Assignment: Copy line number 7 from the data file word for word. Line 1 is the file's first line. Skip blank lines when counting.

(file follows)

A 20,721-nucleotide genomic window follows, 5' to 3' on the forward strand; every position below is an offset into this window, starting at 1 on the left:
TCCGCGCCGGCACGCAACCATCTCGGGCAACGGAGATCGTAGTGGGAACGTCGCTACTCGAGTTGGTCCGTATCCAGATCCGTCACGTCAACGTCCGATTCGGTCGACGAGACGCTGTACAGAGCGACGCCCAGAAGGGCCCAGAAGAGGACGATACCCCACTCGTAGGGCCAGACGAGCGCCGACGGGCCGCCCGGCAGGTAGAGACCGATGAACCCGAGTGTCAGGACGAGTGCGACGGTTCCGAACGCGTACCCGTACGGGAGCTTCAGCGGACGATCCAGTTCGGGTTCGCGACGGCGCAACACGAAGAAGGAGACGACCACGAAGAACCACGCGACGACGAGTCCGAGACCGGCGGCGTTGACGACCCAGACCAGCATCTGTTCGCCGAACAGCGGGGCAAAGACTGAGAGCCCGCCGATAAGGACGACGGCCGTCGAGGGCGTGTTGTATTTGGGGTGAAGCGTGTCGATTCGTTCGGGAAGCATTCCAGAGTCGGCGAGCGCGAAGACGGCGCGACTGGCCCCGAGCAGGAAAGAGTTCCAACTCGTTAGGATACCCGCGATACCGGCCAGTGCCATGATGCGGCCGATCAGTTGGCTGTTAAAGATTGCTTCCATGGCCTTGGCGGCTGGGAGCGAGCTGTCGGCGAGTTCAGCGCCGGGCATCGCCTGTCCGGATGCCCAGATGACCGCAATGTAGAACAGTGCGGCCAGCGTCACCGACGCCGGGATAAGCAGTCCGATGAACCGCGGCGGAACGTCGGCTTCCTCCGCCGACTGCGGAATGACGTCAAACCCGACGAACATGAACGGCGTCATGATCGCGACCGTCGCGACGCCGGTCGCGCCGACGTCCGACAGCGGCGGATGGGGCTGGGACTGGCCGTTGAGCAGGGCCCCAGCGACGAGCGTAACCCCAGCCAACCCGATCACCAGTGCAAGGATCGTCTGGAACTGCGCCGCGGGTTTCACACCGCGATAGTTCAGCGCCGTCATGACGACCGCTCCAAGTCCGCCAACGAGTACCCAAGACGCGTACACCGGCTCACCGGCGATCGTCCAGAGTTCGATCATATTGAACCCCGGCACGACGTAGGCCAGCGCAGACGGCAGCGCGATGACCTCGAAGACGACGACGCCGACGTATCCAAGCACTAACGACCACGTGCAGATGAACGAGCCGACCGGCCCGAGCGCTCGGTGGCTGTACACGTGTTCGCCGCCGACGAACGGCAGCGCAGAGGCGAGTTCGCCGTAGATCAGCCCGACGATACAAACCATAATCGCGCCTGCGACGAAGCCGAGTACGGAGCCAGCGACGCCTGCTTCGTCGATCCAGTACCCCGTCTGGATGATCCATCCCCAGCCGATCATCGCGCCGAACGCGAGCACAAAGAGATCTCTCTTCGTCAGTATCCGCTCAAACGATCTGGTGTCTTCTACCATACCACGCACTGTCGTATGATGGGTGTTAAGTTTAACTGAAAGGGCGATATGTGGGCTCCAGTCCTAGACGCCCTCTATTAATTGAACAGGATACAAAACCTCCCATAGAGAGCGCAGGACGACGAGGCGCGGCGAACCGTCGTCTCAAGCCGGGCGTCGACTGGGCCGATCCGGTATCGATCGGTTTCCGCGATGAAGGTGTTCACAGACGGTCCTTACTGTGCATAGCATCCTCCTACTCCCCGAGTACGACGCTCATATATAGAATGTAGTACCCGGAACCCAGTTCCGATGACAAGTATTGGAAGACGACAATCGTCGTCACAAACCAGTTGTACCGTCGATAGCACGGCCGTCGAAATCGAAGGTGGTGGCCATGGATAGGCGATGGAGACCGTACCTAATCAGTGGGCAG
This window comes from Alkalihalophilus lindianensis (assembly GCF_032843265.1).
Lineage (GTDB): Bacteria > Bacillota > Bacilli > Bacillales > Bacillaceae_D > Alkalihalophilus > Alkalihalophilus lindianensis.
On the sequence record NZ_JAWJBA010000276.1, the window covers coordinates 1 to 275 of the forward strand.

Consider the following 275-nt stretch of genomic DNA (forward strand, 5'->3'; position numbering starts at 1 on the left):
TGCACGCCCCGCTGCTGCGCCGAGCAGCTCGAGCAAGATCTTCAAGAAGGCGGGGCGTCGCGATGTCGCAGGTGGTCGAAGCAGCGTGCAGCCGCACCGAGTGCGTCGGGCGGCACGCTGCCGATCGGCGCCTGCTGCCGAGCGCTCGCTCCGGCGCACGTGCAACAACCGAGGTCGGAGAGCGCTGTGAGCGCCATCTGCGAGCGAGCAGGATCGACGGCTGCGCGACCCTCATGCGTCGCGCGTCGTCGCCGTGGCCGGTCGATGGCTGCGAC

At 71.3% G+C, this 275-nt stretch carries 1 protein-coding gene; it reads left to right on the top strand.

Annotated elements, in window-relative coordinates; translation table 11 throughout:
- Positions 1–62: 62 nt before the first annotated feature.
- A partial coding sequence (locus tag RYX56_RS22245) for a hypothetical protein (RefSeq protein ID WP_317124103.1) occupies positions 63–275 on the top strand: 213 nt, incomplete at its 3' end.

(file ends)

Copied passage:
TGCACGCCCCGCTGCTGCGCCGAGCAGCTCGAGCAAGATCTTCAAGAAGGCGGGGCGTCGCGATGTCGCAGGTGGTCGAAGCAGCGTGCAGCCGCACCGAGTGCGTCGGGCGGCACGCTGCCGATCGGCGCCTGCTGCCGAGCGCTCGCTCCGGCGCACGTGCAACAACCGAGGTCGGAGAGCGCTGTGAGCGCCATCTGCGAGCGAGCAGGATCGACGGCTGCGCGACCCTCATGCGTCGCGCGTCGTCGCCGTGGCCGGTCGATGGCTGCGAC